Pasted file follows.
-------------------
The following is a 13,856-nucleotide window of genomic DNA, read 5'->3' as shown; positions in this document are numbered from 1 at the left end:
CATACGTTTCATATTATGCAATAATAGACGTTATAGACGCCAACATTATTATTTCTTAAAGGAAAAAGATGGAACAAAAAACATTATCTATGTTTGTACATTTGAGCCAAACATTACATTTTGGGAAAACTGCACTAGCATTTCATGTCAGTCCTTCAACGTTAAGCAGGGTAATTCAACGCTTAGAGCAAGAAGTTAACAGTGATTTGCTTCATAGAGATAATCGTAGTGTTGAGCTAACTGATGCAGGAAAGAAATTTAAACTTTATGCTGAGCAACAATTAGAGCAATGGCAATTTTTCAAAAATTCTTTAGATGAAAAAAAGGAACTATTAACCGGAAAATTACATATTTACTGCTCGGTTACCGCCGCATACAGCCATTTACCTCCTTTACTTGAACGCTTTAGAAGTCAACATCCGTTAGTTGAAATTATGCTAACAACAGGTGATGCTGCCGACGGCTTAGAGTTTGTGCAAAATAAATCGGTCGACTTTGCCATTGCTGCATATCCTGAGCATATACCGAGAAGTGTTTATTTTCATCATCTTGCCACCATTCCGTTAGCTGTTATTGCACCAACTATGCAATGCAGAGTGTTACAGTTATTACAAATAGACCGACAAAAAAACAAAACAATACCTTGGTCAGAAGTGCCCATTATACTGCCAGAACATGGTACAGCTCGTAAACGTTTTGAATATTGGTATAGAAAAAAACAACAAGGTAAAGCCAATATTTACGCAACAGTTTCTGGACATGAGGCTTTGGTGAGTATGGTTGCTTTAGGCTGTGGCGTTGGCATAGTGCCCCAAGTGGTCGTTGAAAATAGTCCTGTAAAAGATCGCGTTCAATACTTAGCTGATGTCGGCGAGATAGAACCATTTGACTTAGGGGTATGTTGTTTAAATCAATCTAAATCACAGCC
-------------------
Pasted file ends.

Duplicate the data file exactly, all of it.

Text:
The following is a 13,856-nucleotide window of genomic DNA, read 5'->3' as shown; positions in this document are numbered from 1 at the left end:
CATACGTTTCATATTATGCAATAATAGACGTTATAGACGCCAACATTATTATTTCTTAAAGGAAAAAGATGGAACAAAAAACATTATCTATGTTTGTACATTTGAGCCAAACATTACATTTTGGGAAAACTGCACTAGCATTTCATGTCAGTCCTTCAACGTTAAGCAGGGTAATTCAACGCTTAGAGCAAGAAGTTAACAGTGATTTGCTTCATAGAGATAATCGTAGTGTTGAGCTAACTGATGCAGGAAAGAAATTTAAACTTTATGCTGAGCAACAATTAGAGCAATGGCAATTTTTCAAAAATTCTTTAGATGAAAAAAAGGAACTATTAACCGGAAAATTACATATTTACTGCTCGGTTACCGCCGCATACAGCCATTTACCTCCTTTACTTGAACGCTTTAGAAGTCAACATCCGTTAGTTGAAATTATGCTAACAACAGGTGATGCTGCCGACGGCTTAGAGTTTGTGCAAAATAAATCGGTCGACTTTGCCATTGCTGCATATCCTGAGCATATACCGAGAAGTGTTTATTTTCATCATCTTGCCACCATTCCGTTAGCTGTTATTGCACCAACTATGCAATGCAGAGTGTTACAGTTATTACAAATAGACCGACAAAAAAACAAAACAATACCTTGGTCAGAAGTGCCCATTATACTGCCAGAACATGGTACAGCTCGTAAACGTTTTGAATATTGGTATAGAAAAAAACAACAAGGTAAAGCCAATATTTACGCAACAGTTTCTGGACATGAGGCTTTGGTGAGTATGGTTGCTTTAGGCTGTGGCGTTGGCATAGTGCCCCAAGTGGTCGTTGAAAATAGTCCTGTAAAAGATCGCGTTCAATACTTAGCTGATGTCGGCGAGATAGAACCATTTGACTTAGGGGTATGTTGTTTAAATCAATCTAAATCACAGCC